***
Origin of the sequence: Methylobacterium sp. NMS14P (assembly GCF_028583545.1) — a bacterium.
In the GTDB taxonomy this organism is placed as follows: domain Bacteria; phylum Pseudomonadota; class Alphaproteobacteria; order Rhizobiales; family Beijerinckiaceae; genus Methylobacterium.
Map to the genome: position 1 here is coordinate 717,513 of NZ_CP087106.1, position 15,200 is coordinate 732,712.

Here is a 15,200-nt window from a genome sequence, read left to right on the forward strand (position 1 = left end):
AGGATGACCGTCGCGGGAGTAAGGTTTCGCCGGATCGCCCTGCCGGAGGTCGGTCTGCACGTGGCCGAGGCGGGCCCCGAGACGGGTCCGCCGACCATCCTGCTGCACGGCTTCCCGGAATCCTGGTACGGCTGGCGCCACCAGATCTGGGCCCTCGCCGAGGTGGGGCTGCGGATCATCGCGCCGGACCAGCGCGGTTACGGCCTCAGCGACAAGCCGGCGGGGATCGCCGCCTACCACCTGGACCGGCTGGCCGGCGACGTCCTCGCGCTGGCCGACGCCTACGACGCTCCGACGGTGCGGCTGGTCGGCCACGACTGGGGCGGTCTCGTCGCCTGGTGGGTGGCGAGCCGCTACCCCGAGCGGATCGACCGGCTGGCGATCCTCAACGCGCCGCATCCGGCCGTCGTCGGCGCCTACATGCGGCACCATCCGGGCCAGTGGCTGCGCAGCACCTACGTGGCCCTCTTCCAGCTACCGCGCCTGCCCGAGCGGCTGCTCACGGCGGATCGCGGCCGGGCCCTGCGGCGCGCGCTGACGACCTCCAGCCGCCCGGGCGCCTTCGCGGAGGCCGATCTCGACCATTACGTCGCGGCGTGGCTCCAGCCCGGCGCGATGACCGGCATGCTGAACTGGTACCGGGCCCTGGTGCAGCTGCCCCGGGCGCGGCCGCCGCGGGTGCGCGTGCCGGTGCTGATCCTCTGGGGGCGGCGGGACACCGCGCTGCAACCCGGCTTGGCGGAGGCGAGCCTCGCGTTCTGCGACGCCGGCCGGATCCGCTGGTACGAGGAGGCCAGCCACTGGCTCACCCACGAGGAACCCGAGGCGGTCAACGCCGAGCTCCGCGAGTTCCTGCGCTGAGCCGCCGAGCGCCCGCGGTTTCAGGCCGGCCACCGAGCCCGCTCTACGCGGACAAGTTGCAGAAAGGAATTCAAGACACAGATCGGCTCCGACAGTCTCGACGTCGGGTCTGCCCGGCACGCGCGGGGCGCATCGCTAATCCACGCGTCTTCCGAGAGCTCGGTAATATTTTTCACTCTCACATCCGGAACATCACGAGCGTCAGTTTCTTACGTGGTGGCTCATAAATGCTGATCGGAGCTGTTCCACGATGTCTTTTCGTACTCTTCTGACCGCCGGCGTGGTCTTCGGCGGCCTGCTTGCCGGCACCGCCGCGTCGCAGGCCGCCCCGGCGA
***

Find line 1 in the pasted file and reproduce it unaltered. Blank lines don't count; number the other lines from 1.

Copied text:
Origin of the sequence: Methylobacterium sp. NMS14P (assembly GCF_028583545.1) — a bacterium.